by Tim Edwards
From the earliest times words and music have gone together, and the ‘Lullaby Too Rough’ event at Kings Place demonstrated why in a fascinating and hugely enjoyable way. Combining spoken poetry, text projected onto a screen, song, instrumental recital and conversation, the evening presented a kaleidoscope of “shifts . . . whispers . . . sensed connections” not only between one medium and another but also between generic and cultural traditions. Sarah Howe’s poetry is informed with a deep sense of those connections, inflected across a range of attitudes and perspectives and with an abiding sense of how language articulates both tensions and correspondences between different traditions. ‘Goose Daughter’, the culminating song-cycle drawn from her ‘Loop of Jade’ collection, turns out to be based not on a proverbial Chinese tradition but on a Scots tradition concerning the value of daughters, rendered by Howe into a darkly lyrical, poignant fable on gender-relations. ‘Night Suite’, a collaboration between Howe and pianist Prach Boondiskulchok, evocatively performed here by his Linos Trio, placed text like a fragmenting mosaic across the screened backdrop, observations and jagged emotions acutely combined in an almost Expressionist response to night and the city.
The music for both ‘Goose Daughter’ and ‘Night Suite’ is finely conceived and was given a near-flawless performance by the trio (augmented for ‘Goose Daughter’ by mezzo Catherine Hopper and violist Jenna Sherry). From an eclectic background of musical traditions and techniques, the composer Boondiskulchok has crafted a sound-world that distils the shifts and nuances of experience and feeling to an extraordinary degree of sensitivity and aptness to the poetic text, generating music at once lyrical and hauntingly dissonant. As he pointed out in conversation, his mode of imagination is sound, and this was apparent throughout, not just in musical terms but also in a finely-tuned response to the sound as well as the sense of words. Sarah Howe is similarly highly attuned to the music of language: her collaboration with the pianist-composer is inspired, and on Wednesday evening gave us a beautifully crafted and immensely enjoyable poetic and musical experience.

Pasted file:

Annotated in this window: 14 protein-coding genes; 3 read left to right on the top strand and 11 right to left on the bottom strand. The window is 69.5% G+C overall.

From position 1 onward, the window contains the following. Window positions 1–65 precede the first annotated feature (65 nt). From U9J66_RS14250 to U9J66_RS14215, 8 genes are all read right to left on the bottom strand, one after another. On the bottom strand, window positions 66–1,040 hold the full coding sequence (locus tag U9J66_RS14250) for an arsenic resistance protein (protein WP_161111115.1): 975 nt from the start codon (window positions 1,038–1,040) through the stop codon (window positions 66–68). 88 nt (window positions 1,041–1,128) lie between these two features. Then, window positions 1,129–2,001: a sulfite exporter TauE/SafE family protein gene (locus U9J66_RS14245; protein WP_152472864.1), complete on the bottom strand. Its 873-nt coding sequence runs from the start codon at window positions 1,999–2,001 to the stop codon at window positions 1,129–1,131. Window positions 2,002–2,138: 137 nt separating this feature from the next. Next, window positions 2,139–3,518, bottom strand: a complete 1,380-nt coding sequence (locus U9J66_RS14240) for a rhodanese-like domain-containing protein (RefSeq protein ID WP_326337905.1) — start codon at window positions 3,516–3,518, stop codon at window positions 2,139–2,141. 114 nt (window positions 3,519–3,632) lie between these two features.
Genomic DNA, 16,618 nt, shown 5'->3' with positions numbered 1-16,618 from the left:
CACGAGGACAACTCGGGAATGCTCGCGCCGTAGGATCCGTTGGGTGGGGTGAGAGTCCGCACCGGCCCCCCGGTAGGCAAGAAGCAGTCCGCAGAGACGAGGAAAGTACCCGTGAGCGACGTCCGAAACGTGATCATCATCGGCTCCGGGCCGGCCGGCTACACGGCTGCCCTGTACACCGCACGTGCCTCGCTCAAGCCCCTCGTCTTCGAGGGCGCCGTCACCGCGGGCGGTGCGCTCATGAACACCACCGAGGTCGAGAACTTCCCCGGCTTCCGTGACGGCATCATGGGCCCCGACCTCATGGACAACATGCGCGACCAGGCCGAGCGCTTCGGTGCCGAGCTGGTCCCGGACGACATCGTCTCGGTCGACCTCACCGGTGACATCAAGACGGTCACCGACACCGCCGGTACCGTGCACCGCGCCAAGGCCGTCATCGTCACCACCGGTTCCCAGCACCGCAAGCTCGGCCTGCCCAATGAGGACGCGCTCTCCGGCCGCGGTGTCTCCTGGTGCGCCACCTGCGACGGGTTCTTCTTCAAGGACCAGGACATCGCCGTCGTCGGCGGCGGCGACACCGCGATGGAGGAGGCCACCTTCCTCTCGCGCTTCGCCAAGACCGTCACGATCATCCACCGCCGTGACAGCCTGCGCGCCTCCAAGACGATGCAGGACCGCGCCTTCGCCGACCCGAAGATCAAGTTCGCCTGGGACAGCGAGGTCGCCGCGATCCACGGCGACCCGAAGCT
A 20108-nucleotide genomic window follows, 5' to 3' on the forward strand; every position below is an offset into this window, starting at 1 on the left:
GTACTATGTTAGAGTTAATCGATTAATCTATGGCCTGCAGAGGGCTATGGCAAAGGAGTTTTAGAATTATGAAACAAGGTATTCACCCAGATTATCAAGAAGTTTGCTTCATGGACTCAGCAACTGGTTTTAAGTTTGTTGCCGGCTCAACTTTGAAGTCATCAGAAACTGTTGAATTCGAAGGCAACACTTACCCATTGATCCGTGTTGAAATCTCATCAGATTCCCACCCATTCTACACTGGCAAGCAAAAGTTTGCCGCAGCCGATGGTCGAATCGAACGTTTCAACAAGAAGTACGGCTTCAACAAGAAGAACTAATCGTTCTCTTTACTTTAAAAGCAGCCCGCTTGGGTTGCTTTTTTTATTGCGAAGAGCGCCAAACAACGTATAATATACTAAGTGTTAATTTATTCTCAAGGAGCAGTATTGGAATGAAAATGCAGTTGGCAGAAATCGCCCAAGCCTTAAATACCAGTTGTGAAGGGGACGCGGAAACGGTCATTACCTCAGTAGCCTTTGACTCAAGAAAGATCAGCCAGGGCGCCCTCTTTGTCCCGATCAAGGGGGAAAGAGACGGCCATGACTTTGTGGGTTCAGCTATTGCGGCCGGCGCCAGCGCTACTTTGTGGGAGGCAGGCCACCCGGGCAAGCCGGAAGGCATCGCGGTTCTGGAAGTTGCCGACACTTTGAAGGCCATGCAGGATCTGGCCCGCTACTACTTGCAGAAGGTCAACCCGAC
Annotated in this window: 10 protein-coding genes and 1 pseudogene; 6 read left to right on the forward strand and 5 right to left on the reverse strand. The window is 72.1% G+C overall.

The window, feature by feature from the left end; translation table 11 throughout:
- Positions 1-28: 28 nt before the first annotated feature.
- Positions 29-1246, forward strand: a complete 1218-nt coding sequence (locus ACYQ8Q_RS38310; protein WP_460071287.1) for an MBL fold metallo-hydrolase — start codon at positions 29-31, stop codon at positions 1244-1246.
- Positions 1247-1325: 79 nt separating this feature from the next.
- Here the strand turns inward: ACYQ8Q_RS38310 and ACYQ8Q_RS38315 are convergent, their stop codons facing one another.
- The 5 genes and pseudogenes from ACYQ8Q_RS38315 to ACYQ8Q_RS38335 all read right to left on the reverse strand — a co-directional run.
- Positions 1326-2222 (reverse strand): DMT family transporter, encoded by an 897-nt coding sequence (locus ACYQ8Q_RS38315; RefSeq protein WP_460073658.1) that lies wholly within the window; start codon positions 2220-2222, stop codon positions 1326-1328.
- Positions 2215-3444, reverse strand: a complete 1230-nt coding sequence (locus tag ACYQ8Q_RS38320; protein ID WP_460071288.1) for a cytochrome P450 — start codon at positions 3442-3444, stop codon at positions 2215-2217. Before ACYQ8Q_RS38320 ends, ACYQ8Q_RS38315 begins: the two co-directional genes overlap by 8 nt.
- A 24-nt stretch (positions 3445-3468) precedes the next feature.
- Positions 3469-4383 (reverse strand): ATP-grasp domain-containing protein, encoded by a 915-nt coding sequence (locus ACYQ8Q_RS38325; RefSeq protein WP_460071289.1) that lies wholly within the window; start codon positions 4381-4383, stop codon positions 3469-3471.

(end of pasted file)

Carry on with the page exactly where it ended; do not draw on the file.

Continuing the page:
A couple of minor quibbles: the acoustic of Hall One, where the event took place, was quite echoey or boxy, leading to some loss of detail in the sound during the spoken segments; and a smoother transition between the opening poem and initial music of ‘Night Suite’ would have been welcome. Overall, however, the presentation of the evening worked well – Poet in the City and all involved in producing the event are to be commended for a thoroughly enjoyable programme, something reiterated afterwards by members of the audience who stayed for the inaugural post-event Conversation: congratulations to Georgia, a great idea which worked really well. I look forward to upcoming events and further Conversations.